Through research and an exhibition under the same title, curator, editor and artist Jorge Ribalta traces a specific cartography around what historian André Rouillé dubbed the “empire of photography”: the outbreak of a new visual regime that would become an instrument for the system of bourgeois, industrial and colonial culture halfway through the nineteenth century. As a protohistory, long before the establishment of a documentary genre in the 1920s, Ribalta renders the appearance of representations of subaltern identities — servants, beggars, workers, the jobless, enslaved subjects, recluses, the sick, and so on — in parallel with the development of photography and socialism.
This book examines the theory above with the aid of a selection of unpublished and historical texts, whereby a group of specialist authors assay a portrait of the Other, and also the first photographs of revolutions in Europe and Russia, the advent of the visual language of industrial capitalism, the scientific work that created an archive of the body and the social photography projects of Jacob Riis and Lewis Hine. The essays are accompanied by a photographic album of representative images of the period spanning this research, which concludes a cycle made up of Museo Reina Sofía exhibitions and their corresponding publications: A Hard, Merciless Light. The Worker Photography Movement, 1926–1939 and Not Yet. On the Reinvention of Documentary and the Critique of Modernism.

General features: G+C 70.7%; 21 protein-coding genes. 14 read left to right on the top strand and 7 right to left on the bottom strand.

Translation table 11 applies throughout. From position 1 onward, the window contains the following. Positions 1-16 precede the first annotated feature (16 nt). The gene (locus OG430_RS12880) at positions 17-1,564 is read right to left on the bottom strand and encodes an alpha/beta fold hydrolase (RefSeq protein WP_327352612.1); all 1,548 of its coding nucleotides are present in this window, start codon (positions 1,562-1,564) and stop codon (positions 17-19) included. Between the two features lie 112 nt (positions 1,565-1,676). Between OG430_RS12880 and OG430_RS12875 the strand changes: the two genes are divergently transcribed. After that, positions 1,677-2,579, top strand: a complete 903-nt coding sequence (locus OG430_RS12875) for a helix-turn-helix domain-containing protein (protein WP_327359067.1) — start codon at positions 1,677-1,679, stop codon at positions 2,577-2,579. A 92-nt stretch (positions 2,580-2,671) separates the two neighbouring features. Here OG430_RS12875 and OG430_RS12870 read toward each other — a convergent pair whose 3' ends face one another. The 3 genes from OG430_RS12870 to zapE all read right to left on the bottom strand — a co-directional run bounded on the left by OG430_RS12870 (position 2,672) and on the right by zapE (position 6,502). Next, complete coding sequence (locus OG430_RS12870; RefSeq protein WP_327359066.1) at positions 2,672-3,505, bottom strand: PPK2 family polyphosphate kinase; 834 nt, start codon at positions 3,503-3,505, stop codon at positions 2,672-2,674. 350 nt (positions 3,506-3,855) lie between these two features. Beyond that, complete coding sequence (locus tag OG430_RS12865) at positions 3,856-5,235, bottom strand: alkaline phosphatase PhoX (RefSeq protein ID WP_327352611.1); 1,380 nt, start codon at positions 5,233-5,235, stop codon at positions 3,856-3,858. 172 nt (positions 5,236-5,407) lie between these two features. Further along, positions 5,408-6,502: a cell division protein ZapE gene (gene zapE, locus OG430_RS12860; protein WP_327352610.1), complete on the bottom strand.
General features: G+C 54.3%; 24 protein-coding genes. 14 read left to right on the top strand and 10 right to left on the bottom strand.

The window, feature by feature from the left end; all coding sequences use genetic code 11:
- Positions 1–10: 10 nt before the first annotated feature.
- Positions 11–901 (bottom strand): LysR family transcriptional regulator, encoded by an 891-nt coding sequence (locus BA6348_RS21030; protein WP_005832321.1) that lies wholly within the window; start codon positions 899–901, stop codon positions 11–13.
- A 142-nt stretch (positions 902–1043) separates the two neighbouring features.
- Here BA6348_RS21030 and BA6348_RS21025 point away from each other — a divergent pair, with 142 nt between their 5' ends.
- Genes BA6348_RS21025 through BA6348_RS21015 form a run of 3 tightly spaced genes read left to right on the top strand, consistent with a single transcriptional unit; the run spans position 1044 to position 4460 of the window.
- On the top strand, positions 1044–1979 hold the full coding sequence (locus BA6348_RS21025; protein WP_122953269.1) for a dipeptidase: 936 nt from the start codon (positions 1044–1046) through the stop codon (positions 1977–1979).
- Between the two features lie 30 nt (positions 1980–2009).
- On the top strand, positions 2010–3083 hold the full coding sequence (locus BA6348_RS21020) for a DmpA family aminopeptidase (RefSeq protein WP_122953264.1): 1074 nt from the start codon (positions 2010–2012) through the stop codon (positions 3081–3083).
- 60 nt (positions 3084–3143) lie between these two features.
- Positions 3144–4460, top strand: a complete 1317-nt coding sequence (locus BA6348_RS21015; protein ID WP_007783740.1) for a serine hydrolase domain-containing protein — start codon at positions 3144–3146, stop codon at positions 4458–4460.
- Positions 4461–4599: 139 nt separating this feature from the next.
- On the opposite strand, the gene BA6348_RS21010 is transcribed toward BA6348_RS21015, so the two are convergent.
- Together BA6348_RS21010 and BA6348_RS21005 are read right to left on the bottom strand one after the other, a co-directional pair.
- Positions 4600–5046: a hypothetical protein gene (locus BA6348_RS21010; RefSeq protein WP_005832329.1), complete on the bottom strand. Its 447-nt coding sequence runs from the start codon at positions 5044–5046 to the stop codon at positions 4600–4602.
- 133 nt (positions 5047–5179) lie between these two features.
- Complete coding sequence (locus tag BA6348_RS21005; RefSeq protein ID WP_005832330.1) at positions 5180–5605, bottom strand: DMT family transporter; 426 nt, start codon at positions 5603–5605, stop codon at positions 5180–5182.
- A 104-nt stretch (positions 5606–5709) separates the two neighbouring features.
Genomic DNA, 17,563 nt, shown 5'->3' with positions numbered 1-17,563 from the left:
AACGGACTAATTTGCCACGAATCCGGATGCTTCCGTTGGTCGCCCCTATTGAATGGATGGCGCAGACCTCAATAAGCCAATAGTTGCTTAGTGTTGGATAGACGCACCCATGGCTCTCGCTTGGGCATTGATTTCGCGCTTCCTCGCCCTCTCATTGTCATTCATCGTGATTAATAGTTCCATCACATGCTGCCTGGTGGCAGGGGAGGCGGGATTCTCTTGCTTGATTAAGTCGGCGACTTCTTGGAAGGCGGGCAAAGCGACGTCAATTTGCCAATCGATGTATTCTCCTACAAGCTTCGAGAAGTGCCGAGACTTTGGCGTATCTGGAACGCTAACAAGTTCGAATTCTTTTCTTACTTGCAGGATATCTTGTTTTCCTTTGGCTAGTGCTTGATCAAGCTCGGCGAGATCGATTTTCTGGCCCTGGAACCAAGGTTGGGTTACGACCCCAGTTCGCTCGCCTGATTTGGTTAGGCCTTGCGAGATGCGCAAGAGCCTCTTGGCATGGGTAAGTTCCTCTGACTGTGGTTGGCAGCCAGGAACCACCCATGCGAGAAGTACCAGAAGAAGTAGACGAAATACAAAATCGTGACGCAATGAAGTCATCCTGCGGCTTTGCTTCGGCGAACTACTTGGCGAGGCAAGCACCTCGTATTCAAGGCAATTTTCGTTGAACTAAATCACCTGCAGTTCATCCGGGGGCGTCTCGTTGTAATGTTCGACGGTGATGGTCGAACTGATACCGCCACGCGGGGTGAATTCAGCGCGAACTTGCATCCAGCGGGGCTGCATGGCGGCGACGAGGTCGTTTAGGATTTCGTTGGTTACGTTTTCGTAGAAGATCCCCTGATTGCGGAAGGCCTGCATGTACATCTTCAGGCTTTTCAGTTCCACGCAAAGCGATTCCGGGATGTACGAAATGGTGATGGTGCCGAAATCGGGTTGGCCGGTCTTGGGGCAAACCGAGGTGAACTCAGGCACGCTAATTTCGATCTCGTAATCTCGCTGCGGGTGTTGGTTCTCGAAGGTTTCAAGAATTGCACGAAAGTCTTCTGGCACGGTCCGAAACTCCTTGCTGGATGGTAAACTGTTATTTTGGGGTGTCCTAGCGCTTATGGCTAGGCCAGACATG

Steve Edwards, Josh Ellenbogen, Duncan Forbes, Lewis Hine, Paul Mellenthin, Anne de Mondenard, Inés Plasencia, Michael Ponstingl, Jorge Ribalta, Bernardo Riego, Stephanie Schwartz, Jacob Riis, Allan Sekula, Maren Stange, Petra Trnková, Erika Wolf